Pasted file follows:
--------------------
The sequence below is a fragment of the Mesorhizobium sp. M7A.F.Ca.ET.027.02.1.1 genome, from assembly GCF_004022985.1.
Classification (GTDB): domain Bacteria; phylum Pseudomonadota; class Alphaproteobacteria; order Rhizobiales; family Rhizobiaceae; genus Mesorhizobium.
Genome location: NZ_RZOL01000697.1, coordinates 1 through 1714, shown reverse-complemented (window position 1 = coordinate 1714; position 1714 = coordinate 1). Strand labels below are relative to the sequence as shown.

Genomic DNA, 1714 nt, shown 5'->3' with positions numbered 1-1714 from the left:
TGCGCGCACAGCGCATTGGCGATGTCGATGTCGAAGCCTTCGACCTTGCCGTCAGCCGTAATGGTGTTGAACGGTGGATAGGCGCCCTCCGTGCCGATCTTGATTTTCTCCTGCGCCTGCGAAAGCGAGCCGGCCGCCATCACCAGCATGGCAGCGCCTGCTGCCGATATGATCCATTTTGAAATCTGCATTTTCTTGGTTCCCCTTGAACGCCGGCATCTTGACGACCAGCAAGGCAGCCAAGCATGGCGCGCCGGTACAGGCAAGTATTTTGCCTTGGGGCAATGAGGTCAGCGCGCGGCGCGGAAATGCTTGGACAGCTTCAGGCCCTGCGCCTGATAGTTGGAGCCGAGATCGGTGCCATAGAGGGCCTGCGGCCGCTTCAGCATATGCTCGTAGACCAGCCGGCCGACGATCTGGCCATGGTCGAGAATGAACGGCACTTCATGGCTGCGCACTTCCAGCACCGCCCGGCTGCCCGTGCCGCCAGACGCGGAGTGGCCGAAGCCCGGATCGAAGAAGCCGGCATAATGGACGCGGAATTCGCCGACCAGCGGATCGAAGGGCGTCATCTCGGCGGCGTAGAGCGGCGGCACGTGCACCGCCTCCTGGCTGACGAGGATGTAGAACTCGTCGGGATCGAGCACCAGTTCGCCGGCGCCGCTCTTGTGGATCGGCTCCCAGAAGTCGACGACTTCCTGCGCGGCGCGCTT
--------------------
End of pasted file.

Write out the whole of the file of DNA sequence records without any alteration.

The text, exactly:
The sequence below is a fragment of the Mesorhizobium sp. M7A.F.Ca.ET.027.02.1.1 genome, from assembly GCF_004022985.1.
Classification (GTDB): domain Bacteria; phylum Pseudomonadota; class Alphaproteobacteria; order Rhizobiales; family Rhizobiaceae; genus Mesorhizobium.
Genome location: NZ_RZOL01000697.1, coordinates 1 through 1714, shown reverse-complemented (window position 1 = coordinate 1714; position 1714 = coordinate 1). Strand labels below are relative to the sequence as shown.

Genomic DNA, 1714 nt, shown 5'->3' with positions numbered 1-1714 from the left:
TGCGCGCACAGCGCATTGGCGATGTCGATGTCGAAGCCTTCGACCTTGCCGTCAGCCGTAATGGTGTTGAACGGTGGATAGGCGCCCTCCGTGCCGATCTTGATTTTCTCCTGCGCCTGCGAAAGCGAGCCGGCCGCCATCACCAGCATGGCAGCGCCTGCTGCCGATATGATCCATTTTGAAATCTGCATTTTCTTGGTTCCCCTTGAACGCCGGCATCTTGACGACCAGCAAGGCAGCCAAGCATGGCGCGCCGGTACAGGCAAGTATTTTGCCTTGGGGCAATGAGGTCAGCGCGCGGCGCGGAAATGCTTGGACAGCTTCAGGCCCTGCGCCTGATAGTTGGAGCCGAGATCGGTGCCATAGAGGGCCTGCGGCCGCTTCAGCATATGCTCGTAGACCAGCCGGCCGACGATCTGGCCATGGTCGAGAATGAACGGCACTTCATGGCTGCGCACTTCCAGCACCGCCCGGCTGCCCGTGCCGCCAGACGCGGAGTGGCCGAAGCCCGGATCGAAGAAGCCGGCATAATGGACGCGGAATTCGCCGACCAGCGGATCGAAGGGCGTCATCTCGGCGGCGTAGAGCGGCGGCACGTGCACCGCCTCCTGGCTGACGAGGATGTAGAACTCGTCGGGATCGAGCACCAGTTCGCCGGCGCCGCTCTTGTGGATCGGCTCCCAGAAGTCGACGACTTCCTGCGCGGCGCGCTT